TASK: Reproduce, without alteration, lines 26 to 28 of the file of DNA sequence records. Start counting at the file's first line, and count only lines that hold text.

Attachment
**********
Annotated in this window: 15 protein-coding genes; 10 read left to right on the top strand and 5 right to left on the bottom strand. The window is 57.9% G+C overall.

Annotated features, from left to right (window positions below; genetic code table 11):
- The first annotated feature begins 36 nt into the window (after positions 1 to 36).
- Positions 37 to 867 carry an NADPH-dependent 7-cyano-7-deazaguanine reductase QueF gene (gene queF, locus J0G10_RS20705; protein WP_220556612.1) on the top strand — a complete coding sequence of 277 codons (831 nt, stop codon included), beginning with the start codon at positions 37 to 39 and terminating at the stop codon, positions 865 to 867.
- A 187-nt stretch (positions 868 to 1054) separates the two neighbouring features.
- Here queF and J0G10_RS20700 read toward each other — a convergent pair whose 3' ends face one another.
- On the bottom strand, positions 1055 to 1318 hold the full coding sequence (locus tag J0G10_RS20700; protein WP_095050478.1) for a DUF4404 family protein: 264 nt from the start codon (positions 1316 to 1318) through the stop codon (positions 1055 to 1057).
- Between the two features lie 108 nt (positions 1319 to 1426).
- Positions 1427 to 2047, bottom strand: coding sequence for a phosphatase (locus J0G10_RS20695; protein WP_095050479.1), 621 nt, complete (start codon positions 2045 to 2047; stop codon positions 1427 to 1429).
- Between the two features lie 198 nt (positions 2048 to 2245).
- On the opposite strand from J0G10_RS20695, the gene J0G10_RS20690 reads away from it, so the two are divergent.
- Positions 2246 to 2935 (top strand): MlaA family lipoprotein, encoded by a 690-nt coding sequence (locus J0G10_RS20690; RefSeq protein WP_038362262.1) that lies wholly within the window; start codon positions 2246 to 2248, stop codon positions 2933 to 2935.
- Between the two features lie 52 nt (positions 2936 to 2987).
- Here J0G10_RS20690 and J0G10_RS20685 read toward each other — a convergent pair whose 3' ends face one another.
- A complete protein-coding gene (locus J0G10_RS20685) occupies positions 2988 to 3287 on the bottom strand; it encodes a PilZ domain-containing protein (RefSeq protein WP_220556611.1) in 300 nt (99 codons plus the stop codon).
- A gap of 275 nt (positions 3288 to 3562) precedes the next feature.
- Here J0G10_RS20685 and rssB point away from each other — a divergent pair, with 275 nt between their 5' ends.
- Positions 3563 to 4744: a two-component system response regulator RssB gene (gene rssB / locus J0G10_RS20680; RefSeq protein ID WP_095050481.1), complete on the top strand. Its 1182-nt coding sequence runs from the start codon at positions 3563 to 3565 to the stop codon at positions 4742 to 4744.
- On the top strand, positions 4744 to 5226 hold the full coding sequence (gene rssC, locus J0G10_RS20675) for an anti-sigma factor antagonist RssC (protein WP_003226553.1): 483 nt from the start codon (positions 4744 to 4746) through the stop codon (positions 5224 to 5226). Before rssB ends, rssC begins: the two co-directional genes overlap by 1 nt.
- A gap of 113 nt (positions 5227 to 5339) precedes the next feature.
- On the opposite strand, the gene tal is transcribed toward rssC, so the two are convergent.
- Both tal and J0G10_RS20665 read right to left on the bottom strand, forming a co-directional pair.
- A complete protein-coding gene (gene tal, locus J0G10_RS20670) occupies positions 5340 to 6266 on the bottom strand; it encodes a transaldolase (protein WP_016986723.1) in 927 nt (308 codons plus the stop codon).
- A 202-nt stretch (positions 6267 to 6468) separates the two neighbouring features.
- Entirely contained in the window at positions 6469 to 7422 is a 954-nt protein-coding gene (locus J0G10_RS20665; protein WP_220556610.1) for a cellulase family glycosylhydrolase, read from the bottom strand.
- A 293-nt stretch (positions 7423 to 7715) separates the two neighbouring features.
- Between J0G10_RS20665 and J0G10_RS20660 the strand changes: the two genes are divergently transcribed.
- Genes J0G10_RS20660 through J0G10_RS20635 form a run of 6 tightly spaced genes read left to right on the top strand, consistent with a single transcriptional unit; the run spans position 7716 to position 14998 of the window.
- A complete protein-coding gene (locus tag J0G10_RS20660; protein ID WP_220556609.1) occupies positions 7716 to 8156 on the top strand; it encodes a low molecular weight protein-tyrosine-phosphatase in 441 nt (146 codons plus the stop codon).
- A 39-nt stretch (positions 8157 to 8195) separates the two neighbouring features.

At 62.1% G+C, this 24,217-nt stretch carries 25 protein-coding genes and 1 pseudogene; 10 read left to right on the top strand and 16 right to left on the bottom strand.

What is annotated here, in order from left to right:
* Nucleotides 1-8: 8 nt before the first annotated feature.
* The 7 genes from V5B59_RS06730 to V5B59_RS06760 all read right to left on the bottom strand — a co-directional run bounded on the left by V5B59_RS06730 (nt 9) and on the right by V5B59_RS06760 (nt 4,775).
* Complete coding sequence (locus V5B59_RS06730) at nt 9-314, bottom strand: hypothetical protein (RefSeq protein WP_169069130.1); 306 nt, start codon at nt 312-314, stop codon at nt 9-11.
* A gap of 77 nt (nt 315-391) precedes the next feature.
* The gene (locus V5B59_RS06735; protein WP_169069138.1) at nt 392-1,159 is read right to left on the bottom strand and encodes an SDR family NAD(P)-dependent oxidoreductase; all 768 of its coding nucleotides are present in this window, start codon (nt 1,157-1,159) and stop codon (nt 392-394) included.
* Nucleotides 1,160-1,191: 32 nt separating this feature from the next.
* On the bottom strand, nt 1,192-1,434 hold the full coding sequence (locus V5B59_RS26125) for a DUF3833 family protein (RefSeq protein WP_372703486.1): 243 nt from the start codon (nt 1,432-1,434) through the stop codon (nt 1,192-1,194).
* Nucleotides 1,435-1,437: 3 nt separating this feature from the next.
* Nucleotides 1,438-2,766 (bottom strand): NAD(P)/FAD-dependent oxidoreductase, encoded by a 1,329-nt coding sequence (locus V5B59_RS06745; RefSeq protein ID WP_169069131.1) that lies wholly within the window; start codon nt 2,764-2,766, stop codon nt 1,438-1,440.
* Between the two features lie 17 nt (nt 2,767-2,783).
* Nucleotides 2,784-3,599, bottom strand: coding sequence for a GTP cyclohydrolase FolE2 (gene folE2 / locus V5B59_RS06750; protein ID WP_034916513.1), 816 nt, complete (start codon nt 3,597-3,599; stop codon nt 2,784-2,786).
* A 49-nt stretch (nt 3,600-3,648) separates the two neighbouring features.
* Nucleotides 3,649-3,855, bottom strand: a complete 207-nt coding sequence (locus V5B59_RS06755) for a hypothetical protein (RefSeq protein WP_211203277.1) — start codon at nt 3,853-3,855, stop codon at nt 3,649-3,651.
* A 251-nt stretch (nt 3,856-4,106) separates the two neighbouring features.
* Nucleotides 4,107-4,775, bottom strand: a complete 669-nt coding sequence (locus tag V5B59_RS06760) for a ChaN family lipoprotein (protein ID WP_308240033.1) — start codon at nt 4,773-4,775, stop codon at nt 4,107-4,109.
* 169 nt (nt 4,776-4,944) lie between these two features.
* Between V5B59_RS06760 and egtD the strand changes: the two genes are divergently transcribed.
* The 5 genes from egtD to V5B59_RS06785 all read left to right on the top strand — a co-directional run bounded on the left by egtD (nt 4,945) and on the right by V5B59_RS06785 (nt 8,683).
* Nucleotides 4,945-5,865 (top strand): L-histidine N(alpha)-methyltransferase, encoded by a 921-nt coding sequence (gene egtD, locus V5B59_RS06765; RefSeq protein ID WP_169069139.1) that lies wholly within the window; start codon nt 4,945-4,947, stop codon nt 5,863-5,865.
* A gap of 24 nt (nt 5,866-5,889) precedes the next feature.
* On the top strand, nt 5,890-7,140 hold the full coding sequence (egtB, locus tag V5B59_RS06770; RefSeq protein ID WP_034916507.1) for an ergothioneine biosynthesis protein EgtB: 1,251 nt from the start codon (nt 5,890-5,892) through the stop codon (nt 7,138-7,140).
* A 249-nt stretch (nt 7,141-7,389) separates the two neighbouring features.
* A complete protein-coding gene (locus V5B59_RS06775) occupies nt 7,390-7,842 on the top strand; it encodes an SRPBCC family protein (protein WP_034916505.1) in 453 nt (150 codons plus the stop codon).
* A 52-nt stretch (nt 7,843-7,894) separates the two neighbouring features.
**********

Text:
- A 293-nt stretch (positions 7423 to 7715) separates the two neighbouring features.
- Between J0G10_RS20665 and J0G10_RS20660 the strand changes: the two genes are divergently transcribed.
- Genes J0G10_RS20660 through J0G10_RS20635 form a run of 6 tightly spaced genes read left to right on the top strand, consistent with a single transcriptional unit; the run spans position 7716 to position 14998 of the window.